Saturday, August 27, 2011
Chronicles of the Crime King:Weekend Edition 1
Foreword by Matt D
When talking about Vic's Crime King stuff, a logical starting point would be contrasting Despicable Me or Megamind. It's the tale of a villain, his motivations, and his competition with his peers and the world around him, not unlike last years' movies. The thing is... I know for a fact that Vic hasn't seen them. What about Venture Bros then? That's something he's gone on record as having enjoyed. There are certainly elements of that sort of self-awareness and humor to Crime King's tale. It's not quite comprable, however. Crime King fits into the Horse Power world. He's more fleshed out and slightly more earnest than a villain from that genre of storytelling might be, but he still fits more definitively than the Mighty Monarch might. All that said, he's not Cobra Commander either.
If I won't use any of those to compare, then what? I think that this is the first element of the Horse Power universe, and Vic's fictional works as of yet, where the primary source, as much as there is a primary source, is comics. It'd be easy to say that due to the inclusion of public domain characters such as the Green Lama or the sheer pulp nature of the Crime King, but I think there's something else. These tales serve as something of a prologue to Horse Power. It shows what the world was like before the introduction of the Horse Buckles and the Necronoids, a world that perhaps surprisingly, wasn't mundane in the least. It feels like the Saturday Morning and Sentai elements are overlaid upon this fully formulated comic book world.
One source for Horse Power is obviously Gi Joe. The creative history of the people who designed most of the Gi Joe concepts was primarily in superhero comics. The Crime King stories, with their fleshed out villain protagonist, serves as more than a prologue to the beginning of Horse Power. It works quite well as an actualization of this creative shift between the Liberty Corps world and what will become the Horse Power Universe.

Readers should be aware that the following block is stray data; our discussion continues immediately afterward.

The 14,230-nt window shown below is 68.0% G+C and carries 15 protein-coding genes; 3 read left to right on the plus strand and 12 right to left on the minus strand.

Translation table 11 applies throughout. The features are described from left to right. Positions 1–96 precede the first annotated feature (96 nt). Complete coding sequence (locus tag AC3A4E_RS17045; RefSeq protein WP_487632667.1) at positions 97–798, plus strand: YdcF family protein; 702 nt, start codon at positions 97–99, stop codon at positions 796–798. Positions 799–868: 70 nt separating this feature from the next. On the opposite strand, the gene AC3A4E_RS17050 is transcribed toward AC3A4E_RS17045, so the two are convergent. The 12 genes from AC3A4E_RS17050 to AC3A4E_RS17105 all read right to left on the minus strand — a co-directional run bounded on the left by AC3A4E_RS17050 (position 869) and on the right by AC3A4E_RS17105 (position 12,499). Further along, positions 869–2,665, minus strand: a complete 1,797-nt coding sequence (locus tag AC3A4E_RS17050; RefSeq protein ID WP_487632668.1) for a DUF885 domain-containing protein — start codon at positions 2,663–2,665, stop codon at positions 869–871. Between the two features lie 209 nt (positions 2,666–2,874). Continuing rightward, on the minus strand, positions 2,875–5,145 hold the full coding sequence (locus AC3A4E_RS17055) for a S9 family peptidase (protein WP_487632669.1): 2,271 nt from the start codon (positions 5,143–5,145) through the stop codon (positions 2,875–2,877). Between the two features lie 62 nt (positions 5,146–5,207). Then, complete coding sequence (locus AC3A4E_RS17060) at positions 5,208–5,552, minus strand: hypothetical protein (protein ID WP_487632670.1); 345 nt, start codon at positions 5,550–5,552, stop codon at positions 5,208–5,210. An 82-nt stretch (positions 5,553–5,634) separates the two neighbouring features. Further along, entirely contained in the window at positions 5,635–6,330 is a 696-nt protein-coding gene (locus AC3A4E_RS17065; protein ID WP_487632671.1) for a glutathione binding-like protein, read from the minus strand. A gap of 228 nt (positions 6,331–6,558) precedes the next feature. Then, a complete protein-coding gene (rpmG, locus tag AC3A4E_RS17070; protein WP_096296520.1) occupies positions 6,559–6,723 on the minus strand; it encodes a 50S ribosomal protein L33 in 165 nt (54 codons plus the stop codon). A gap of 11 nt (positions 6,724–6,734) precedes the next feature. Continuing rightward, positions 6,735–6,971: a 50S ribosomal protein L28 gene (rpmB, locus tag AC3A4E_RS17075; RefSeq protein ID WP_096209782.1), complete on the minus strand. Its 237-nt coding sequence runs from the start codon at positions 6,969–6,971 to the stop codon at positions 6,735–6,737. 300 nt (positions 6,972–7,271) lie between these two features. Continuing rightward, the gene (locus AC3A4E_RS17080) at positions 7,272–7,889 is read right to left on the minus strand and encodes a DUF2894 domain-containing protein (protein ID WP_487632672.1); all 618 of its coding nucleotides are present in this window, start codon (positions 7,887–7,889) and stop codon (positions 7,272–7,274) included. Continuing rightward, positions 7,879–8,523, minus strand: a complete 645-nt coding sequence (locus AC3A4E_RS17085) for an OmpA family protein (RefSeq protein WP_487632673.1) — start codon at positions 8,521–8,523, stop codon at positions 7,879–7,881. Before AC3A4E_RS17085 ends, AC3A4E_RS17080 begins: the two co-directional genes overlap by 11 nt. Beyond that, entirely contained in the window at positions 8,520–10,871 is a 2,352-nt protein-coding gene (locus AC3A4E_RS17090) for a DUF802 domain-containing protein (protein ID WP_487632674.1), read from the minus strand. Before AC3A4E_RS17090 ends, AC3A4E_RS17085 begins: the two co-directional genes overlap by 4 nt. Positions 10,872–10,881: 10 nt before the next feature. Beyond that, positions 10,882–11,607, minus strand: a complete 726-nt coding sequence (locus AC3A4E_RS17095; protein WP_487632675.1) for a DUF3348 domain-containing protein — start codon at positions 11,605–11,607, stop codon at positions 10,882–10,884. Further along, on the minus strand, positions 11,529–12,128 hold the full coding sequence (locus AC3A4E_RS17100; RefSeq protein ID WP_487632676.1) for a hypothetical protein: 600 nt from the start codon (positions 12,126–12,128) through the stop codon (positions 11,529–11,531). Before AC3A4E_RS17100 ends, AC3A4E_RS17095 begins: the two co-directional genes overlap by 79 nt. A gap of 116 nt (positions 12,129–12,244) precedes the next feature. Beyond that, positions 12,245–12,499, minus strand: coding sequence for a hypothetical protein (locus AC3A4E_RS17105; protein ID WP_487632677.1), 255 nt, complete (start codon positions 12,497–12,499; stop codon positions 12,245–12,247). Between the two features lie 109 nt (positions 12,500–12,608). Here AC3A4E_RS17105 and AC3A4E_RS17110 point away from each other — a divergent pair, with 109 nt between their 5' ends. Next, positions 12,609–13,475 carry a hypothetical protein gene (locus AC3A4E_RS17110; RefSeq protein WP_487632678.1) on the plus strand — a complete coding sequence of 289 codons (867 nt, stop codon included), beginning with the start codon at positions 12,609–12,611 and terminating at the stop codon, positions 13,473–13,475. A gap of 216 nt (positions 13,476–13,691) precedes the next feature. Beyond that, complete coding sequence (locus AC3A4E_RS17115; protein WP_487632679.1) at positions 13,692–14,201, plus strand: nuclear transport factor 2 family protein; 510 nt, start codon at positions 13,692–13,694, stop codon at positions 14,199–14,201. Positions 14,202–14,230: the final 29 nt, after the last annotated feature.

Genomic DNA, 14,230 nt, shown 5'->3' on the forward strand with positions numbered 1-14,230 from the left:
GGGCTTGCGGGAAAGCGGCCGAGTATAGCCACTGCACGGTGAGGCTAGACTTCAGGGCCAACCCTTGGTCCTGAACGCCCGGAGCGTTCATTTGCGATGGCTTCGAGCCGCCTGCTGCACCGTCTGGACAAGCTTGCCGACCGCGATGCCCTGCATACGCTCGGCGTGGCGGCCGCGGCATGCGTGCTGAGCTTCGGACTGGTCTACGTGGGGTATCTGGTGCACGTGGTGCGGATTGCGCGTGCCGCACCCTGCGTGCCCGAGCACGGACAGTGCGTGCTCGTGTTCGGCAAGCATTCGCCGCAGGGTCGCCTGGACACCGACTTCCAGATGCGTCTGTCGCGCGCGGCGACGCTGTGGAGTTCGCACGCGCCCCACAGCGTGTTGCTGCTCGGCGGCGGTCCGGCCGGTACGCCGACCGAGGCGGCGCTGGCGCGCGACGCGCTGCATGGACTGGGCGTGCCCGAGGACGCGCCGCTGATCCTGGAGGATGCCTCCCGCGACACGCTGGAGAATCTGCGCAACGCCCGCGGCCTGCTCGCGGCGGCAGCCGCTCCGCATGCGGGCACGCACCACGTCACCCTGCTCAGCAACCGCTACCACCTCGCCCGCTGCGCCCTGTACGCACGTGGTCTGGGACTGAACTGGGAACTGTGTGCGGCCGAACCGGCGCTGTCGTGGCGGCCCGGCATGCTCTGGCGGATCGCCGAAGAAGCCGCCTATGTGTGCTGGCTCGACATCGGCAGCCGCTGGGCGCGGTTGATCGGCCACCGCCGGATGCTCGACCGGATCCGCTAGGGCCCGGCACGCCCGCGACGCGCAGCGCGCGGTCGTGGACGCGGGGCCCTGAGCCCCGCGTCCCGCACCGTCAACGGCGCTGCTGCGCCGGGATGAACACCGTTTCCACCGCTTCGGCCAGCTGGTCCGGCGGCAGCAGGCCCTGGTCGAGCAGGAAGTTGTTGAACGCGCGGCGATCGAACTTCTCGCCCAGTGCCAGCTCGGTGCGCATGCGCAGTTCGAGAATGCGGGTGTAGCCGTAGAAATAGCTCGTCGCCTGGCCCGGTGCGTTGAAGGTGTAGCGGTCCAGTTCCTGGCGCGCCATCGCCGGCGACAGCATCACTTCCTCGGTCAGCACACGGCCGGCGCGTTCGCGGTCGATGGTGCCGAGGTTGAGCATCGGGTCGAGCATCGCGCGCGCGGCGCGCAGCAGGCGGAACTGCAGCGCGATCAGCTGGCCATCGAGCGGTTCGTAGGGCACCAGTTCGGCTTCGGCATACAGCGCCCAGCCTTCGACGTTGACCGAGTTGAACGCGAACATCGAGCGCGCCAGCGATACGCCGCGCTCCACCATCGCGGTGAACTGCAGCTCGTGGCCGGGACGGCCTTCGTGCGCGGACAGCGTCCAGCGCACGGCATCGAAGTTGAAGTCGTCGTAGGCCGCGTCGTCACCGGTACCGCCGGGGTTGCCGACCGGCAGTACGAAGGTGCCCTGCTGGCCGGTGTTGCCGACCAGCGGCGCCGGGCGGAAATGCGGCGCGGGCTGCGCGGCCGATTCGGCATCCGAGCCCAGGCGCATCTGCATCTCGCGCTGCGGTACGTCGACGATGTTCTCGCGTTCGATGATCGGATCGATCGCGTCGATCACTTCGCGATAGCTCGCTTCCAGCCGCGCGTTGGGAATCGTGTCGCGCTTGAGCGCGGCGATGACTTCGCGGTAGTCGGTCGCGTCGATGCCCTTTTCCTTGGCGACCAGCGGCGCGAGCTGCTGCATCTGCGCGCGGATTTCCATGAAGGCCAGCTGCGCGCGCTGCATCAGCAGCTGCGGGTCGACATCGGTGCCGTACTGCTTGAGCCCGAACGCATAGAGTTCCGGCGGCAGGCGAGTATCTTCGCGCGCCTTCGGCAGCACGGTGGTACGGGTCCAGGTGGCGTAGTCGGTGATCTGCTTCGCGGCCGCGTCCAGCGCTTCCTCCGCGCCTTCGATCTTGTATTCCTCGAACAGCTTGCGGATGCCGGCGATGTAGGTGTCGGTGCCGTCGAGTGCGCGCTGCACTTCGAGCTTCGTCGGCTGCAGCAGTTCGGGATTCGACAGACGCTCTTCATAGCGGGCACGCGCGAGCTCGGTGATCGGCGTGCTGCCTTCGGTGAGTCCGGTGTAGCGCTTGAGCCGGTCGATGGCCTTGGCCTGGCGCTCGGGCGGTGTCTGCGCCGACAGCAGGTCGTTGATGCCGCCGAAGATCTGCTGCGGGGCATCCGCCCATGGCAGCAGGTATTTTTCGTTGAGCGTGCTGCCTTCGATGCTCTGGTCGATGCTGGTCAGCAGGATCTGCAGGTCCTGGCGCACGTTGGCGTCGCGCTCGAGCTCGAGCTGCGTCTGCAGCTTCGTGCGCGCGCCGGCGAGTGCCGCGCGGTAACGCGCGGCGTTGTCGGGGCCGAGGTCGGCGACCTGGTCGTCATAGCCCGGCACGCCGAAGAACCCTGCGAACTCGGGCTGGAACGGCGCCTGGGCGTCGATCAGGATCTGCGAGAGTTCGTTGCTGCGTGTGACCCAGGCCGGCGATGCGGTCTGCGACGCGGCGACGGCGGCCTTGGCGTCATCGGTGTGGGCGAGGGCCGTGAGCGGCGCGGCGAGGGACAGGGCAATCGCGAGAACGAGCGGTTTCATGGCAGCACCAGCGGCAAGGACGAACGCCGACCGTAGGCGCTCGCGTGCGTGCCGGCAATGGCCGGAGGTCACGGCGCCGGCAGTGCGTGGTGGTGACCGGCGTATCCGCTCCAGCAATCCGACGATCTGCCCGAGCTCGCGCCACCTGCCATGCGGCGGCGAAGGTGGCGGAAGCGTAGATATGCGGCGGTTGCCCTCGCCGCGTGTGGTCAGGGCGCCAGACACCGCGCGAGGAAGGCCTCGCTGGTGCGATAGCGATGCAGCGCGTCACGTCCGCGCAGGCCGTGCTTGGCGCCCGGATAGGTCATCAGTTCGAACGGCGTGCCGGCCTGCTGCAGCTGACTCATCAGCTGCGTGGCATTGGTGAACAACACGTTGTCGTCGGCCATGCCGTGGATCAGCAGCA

Art Abrams was an electrician. As a child he was a prodigy. He was tested as having a 700 IQ in the 6th grade. The world should of been his oyster. But a drunken mother and schizophrenic father guaranteed the Ivy League was not in his future. Instead he coasted thru high school and became an electrician. One day in 1975, Art quit his job. His parents died in a tragic accident. Mother drowned when she went swimming drunk and father drowned trying to save her.
Art decided he wanted to be a criminal. Not some run of the mill thief or killer. He wanted to have style and finesse. His brilliance with electronics allowed him to create various gadgets. Whether it be an electric net ball, exo arms, clamp foam or the jet belt. He could make more than one fortune selling these inventions. But he does not do this for money. He does it for fame and recognition.
Which he was achieving at first. He was in all the papers and magazines as the Tech Baron. A name given to him by the media. He was not using a name yet.
Then one day as he was stealing the Moaning Viper statue from the Philadelphia museum of art. He encountered a man in a green cloak. He recognized him as the Green Lama. Art had assumed people like Lama and the Black Terror were tabloid creations. Or greatly exaggerated at the very least.
Art threw his electric net ball only to see it stop short of the Lama's face and bounce back and hit Art. It smarted something fierce but he thought that could happen and wore a insulated body suit. He tore the net off of him using his exo arms. He shot the clamp foam at Green Lama. Lama simply levitated above it.
Art Abrams knew it was time to flee. But his exit was blocked by a green flame. When he woke up he was in a jail cell. He bided his time and once he had gathered the proper supplies escaped. He used a bowl of stew, a clock radio and a pen to make a time displacement device. It gave him a five minute window to escape. When he crawled out of the sewer he saw something that would change everything.